The composition of the fixation components when used inside the body should meet requirements for inter-body compositions for example titanium used for its high strength to weight ratio, non-corrosive and non-magnetic characteristics, but is not considered limited to such. This fixation system is not considered to be limited in scope and location of use inside or outside the body or for other mechanical purposes. It is within the scope of the invention to be useable in series for multiple fusions at several levels at once and scalable to appropriate sizes and stresses. It is not considered limited to inter-vertebral fusion but may be used for corrections and injuries such as scoliosis and fractures.
A form of the unique spinal fixation system significantly reduces the limitations and shortcomings of the current methods and instrumentation and offers additional advantages and methods as aforementioned.
The present invention is directed to a method of installation that is partially established in the field but add features and capacities that further enhance and simplify the process. The surgical procedure is similar to that being used by prior art accept for the simplified method of locking the device in a preferred alignment having accessibility to that adjustment by non-invasive, postoperative means. The present invention, in a certain embodiment, is directed to a typical but simplified method for posterior spinal fixation, comprising (a) preparing the location for the embodied mechanism by removal of bone or unnecessary obstructions for the desired positioning, (b) placing the embodied mechanism in the prepared location and drilling the pilot holes for the pedicle screws within the alignment limitations of the embodied mechanism using the holes in the connectors of the embodied mechanism as a guide for angles and placement, (c) affixing pedicle screws or anchoring device as presently used in the field to each side of the disk space to be bridged, (d) attaching the embodied mechanism on the threaded pedicle screws with nuts, (e) aligning the spine across the affected disk space to be anatomically correct and tightening the set screw and, (f) making adjustments postoperatively by a non-invasive procedure if necessary.
This embodiment is not limited to single level bridging or fusion but can be assembled in series for multiple levels with planning of the location, angles and specifications of the connectors of the embodied mechanism.
The present invention, in an alternate embodiment, may utilize the same but expanded clamping block with two or more cross members secured therein. For example, this alternate embodiment may have a cross member extending out from the same side or opposite sides of the clamping block. In this embodiment the clamping block may or may not have a connector attached to the clamping block and connectors attached to one end of the cross members unless otherwise used in conjunction with other devices. With a connector attached to the clamping block and two opposing cross members the embodied mechanism could be anchored to three different vertebra, bridging two affected disks, utilizing the same clamping block.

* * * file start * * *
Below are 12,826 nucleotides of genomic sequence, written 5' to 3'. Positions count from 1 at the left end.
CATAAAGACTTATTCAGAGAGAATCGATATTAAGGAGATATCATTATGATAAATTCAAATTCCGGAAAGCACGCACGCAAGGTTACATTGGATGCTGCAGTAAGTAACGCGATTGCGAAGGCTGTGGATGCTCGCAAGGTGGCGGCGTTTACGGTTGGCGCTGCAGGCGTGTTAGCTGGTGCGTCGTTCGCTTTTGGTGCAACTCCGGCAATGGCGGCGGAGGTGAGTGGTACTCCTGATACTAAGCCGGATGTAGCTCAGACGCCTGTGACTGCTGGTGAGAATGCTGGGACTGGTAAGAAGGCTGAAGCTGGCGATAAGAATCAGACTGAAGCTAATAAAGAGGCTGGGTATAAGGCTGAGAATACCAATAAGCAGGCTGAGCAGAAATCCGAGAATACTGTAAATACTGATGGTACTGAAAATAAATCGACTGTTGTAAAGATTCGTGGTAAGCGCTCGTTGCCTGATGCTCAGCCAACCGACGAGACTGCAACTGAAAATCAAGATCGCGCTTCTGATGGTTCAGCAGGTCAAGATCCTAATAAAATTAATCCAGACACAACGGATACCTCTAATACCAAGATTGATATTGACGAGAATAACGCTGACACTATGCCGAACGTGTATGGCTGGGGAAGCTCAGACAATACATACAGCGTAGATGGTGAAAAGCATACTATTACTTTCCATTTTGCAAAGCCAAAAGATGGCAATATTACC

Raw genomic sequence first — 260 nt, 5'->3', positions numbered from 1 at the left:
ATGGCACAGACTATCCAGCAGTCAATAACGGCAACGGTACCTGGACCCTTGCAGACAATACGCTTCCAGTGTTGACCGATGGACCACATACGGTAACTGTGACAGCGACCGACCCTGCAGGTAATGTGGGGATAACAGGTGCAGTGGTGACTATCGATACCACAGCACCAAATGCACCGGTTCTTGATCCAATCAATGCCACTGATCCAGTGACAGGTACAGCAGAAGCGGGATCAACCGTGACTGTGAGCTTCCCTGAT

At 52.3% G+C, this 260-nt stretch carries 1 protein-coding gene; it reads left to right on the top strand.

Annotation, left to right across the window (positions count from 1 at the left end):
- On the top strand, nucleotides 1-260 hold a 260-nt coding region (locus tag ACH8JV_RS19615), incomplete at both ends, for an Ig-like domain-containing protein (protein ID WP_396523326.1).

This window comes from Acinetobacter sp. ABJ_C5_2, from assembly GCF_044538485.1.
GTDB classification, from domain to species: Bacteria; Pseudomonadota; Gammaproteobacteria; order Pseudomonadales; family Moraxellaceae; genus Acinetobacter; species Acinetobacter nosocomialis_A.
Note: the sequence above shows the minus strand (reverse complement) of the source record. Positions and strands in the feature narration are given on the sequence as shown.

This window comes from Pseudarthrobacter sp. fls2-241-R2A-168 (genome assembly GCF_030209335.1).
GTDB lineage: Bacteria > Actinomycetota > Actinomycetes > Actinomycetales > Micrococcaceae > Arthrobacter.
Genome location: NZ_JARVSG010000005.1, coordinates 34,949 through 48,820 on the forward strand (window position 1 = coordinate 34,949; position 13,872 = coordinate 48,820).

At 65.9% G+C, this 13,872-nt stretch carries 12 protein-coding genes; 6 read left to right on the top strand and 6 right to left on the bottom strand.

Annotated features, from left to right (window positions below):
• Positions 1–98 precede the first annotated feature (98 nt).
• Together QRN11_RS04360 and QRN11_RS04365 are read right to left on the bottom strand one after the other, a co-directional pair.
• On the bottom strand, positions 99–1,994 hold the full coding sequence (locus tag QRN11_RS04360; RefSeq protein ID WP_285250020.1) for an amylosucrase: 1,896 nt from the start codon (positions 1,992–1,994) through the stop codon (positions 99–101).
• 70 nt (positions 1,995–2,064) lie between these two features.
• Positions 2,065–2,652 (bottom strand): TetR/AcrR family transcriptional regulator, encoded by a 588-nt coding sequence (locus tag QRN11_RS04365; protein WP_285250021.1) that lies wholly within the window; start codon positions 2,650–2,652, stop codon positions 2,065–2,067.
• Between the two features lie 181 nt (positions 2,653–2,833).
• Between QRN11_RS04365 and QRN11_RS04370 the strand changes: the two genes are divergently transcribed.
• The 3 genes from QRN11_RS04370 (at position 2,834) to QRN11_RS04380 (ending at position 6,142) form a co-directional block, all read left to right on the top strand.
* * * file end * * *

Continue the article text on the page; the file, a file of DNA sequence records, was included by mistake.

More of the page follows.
Further advantages of the present invention will become more apparent with the assistance of the following descriptions of the preferred embodiment and the detailed drawings.
The present invention shown forth in the drawings and described in detail although may be representative of a preferred embodiment demonstrating some of the inventions intended uses and configurations they are not intended to demonstrate all the possibilities or configurations within the scope and spirit of the invention as established in the claims.
The clamping block 10 has an opening 48 on each side to receive the cross member 11. The opening angle shown demonstrates a cross member angle change of plus or minus 7.5 degrees but is not considered and absolute limitation upon which the device can be designed to go.
The clamping block connector 14 is shown at an incline to accommodate the pedicle screw 75 passing through a hole 93 in the clamping block connector 14 being anchored in a bone segment. If the ideal angle for the pedicle screw 75 is not achieved the adverse effect would only be that the angle of access to the set screw may be slightly off perpendicular with the exterior surface of the back. A nut 65 secures the clamping block connector 14 to the pedicle screw 75
Example sizes of the preferred embodiment of the components of this invention are listed in the following table, designated for the lumbar region in a full grown male. The specifications shown here are for example only as a patient's size and weight, the location implanted in the body, and the materials and process used to manufacture the device are all factors determining these specifications.
The invention has been illustrated and described in the drawings and detailed its unique capabilities and should not be considered restricted from modifications, changes, or additions that come within the scope and spirit of the invention as defined by the following claims.